12 May 2016

Ms TRISH DOYLE (Blue Mountains) (11:01): I support the Crimes (Domestic and Personal Violence) Amendment (Review) Bill 2016. I support this bill in essence, but not those amendments proposed to section 101J of the Coroner's Act relating to the Domestic Violence Death Review Team [DVDRT]. I understand that this bill is based upon statutory reviews. It contains a suite of proposed changes that are, in the main, welcome. I thank all those who work at the coalface in providing services around domestic violence matters: the police; the paramedics; the refuges and women's health services; the extraordinary case workers, who hear the most awful stories; community and women's legal centres; Aboriginal family violence prevention legal services; domestic violence court assistance schemes; family support services; neighbourhood centres and many others. As has been stated already, domestic and family violence is an all too common crime. Its prevalence is high.

However, as few as 14 per cent of victims actually report incidents to police. Official statistics show that nearly two million Australians over the age of 15 years have experienced violence at the hands of a current or previous partner. A 2015 NSW Domestic Violence Death Review Team review reported that in domestic violence homicides in New South Wales between 2000 and 2010 some 76 per cent of victims killed were women. This is inherently a gender crime. Current concerns about the response to domestic violence include: the number of breaches of apprehended domestic violence orders [ADVOs]; the effectiveness of efforts to reduce those breaches; the alleged lenient treatment of offenders at sentencing; changes to New South Wales Government funding for homelessness services, which resulted in specialist domestic violence refuges losing funding; the implementation of domestic violence courts in New South Wales; and the development, operation and effectiveness of perpetrator behaviour programs.

Our legislative response must address the fact that a common purpose of "protecting victims and penalising offenders" is not working as well as it ought to. We know that our Crimes Act has had a number of amendments to strengthen the apprehended violence order regime. We know that adding conditions and penalties for breaches of ADVOs aims to improve the system. We know that the 2012 Legislative Council inquiry and the New South Wales Auditor General reached a similar conclusion—that is, the domestic violence system works in silos; it is patchy and lacks leadership; and outcomes for victims are constrained by system requirements.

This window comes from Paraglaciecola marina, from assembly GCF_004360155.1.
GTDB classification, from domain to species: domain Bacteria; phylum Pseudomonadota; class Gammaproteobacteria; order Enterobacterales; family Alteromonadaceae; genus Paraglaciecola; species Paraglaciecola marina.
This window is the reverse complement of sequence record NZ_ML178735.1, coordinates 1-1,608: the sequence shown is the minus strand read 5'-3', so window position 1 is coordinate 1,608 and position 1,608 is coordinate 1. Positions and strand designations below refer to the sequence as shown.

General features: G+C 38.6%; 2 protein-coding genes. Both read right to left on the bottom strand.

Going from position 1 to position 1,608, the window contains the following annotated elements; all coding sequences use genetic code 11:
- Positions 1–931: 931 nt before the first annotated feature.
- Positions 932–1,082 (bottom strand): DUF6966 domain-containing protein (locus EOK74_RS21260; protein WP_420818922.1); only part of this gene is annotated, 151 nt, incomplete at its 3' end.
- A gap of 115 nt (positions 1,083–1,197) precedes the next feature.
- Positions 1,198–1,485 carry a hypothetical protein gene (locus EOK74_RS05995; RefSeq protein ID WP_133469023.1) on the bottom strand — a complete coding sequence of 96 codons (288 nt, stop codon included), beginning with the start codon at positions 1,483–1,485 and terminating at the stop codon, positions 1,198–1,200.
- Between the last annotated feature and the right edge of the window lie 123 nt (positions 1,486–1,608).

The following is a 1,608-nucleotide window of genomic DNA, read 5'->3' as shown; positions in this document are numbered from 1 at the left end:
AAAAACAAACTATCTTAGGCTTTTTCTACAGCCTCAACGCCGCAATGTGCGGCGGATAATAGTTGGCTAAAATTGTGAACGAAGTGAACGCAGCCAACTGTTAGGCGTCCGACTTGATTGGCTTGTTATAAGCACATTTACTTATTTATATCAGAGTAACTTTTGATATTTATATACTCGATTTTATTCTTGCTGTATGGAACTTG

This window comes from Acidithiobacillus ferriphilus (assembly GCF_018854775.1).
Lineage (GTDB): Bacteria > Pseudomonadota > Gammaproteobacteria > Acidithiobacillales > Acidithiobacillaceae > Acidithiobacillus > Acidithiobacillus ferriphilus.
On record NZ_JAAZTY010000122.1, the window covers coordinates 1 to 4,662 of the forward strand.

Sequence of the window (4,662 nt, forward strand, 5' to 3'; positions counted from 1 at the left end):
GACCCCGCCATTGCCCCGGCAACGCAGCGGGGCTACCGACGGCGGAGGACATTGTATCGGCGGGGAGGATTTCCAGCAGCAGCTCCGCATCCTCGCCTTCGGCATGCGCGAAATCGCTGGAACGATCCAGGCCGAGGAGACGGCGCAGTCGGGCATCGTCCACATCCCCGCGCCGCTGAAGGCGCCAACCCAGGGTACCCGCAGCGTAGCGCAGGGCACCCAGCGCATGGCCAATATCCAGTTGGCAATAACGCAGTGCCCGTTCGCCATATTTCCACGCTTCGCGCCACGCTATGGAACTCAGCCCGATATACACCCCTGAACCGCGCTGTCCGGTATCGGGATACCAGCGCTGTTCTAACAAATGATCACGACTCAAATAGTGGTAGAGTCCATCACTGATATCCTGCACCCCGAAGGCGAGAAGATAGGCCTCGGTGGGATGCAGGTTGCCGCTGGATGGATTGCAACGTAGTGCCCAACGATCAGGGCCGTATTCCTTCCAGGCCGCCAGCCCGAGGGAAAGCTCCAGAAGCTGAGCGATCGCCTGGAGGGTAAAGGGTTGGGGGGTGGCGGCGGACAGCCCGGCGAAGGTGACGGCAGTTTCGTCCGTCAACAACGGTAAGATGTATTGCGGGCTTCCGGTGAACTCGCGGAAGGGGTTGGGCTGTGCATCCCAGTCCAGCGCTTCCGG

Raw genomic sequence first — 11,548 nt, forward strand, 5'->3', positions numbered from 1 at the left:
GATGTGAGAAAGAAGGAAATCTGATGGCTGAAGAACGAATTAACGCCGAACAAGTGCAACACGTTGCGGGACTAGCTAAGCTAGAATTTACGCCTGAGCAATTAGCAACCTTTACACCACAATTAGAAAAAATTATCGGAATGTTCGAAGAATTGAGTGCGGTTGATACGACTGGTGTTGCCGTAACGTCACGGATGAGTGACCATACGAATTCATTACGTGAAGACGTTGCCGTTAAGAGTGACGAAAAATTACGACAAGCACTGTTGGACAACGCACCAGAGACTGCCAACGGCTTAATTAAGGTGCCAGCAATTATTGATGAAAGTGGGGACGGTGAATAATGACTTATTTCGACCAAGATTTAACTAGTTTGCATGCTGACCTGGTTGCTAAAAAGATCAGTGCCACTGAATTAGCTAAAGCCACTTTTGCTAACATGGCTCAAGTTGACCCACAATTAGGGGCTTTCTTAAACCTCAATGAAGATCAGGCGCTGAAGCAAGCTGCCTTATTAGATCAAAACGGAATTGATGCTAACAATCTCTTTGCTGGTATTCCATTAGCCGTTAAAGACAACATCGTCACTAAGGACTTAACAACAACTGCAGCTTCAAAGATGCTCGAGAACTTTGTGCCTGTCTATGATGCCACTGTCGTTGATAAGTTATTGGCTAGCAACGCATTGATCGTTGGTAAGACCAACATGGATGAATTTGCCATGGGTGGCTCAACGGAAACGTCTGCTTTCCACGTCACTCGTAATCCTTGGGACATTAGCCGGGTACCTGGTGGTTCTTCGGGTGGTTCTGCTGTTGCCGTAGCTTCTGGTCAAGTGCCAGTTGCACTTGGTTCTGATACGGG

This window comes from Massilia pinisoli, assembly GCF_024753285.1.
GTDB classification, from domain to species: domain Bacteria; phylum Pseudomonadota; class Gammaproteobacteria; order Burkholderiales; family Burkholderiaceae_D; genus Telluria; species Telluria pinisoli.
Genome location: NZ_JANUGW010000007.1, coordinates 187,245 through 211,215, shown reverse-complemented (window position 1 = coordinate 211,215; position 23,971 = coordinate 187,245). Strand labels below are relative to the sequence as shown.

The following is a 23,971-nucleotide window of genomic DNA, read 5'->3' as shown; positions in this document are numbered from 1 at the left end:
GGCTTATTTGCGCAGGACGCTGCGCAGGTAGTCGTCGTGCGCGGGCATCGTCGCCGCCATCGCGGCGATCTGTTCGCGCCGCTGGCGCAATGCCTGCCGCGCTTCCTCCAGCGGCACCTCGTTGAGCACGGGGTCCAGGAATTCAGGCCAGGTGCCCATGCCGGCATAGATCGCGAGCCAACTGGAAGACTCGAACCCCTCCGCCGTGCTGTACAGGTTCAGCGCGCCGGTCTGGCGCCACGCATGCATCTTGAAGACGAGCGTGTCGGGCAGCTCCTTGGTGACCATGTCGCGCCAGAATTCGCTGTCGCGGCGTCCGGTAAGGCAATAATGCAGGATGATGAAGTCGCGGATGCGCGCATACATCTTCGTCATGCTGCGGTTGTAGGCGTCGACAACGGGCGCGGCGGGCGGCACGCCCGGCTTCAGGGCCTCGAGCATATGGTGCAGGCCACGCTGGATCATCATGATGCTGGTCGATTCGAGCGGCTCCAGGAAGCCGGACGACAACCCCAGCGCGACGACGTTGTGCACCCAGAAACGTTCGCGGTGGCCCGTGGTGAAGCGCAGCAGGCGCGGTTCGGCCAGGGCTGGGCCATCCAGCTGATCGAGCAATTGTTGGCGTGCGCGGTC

So I have applauded, as have many members in this place, any efforts made since to articulate and implement improvements. This suite of proposed changes goes some way toward that. However, it is imperative in this place when such critical legislation is being debated and discussed that we speak for those who work at the coalface; and, importantly, speak for those who cannot speak. I take a moment to pay tribute to Lynette, whose story was highlighted by Antoinette Braybrook just yesterday in her moving opinion piece on the ABC websiteThe Drum entitled "Aboriginal Women's lives really do matter". She says:

It shouldn't require Four Corners to expose the failure of our justice system in dealing with domestic violence towards Aboriginal women. There needs to be urgent investment to tackle this epidemic.

Four Corners recounted—in horrifying detail—the brutal killing of an Aboriginal woman, the failure of our justice system to respond, and the failure of our community to care.

Lynette was battered, bruised and ultimately destroyed by men's violence. It was ended by the most obscene disregard for her humanity. The system did not protect her and justice has not been done.

Violence against Aboriginal women and their children is at epidemic levels. If you are an Aboriginal woman you are 34 times more likely to be hospitalised and 10 times more likely to be killed by someone who purports to love you.

She continues:

To address this national crisis we need strong national leadership and huge political will. So far political rhetoric has not been matched with funding commitments needed. And we need to set targets to reduce violence against our women.

To Lynette's family, friends and community, I say, "She mattered." I will now refer to some of the comments and concerns raised by the Women's Legal Service of NSW around some clarification they seek on this bill regarding section 4 and the meaning of a "personal violence offence". They say: